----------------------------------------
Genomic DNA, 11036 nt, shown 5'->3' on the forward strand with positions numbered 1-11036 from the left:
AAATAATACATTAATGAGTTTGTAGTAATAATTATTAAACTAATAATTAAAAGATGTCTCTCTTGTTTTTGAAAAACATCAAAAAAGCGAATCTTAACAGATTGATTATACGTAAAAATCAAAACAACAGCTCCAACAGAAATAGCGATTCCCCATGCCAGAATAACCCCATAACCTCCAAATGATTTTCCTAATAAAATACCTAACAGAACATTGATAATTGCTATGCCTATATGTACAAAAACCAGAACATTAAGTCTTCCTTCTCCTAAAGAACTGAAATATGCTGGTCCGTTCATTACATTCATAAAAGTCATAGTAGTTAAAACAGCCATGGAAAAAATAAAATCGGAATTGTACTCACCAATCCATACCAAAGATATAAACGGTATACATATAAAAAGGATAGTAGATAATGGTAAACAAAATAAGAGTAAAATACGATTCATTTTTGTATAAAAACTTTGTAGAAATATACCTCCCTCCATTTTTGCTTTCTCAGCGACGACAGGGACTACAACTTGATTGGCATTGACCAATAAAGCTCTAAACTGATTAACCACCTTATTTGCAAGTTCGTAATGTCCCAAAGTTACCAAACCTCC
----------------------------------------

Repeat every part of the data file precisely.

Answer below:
Genomic DNA, 11036 nt, shown 5'->3' on the forward strand with positions numbered 1-11036 from the left:
AAATAATACATTAATGAGTTTGTAGTAATAATTATTAAACTAATAATTAAAAGATGTCTCTCTTGTTTTTGAAAAACATCAAAAAAGCGAATCTTAACAGATTGATTATACGTAAAAATCAAAACAACAGCTCCAACAGAAATAGCGATTCCCCATGCCAGAATAACCCCATAACCTCCAAATGATTTTCCTAATAAAATACCTAACAGAACATTGATAATTGCTATGCCTATATGTACAAAAACCAGAACATTAAGTCTTCCTTCTCCTAAAGAACTGAAATATGCTGGTCCGTTCATTACATTCATAAAAGTCATAGTAGTTAAAACAGCCATGGAAAAAATAAAATCGGAATTGTACTCACCAATCCATACCAAAGATATAAACGGTATACATATAAAAAGGATAGTAGATAATGGTAAACAAAATAAGAGTAAAATACGATTCATTTTTGTATAAAAACTTTGTAGAAATATACCTCCCTCCATTTTTGCTTTCTCAGCGACGACAGGGACTACAACTTGATTGGCATTGACCAATAAAGCTCTAAACTGATTAACCACCTTATTTGCAAGTTCGTAATGTCCCAAAGTTACCAAACCTCC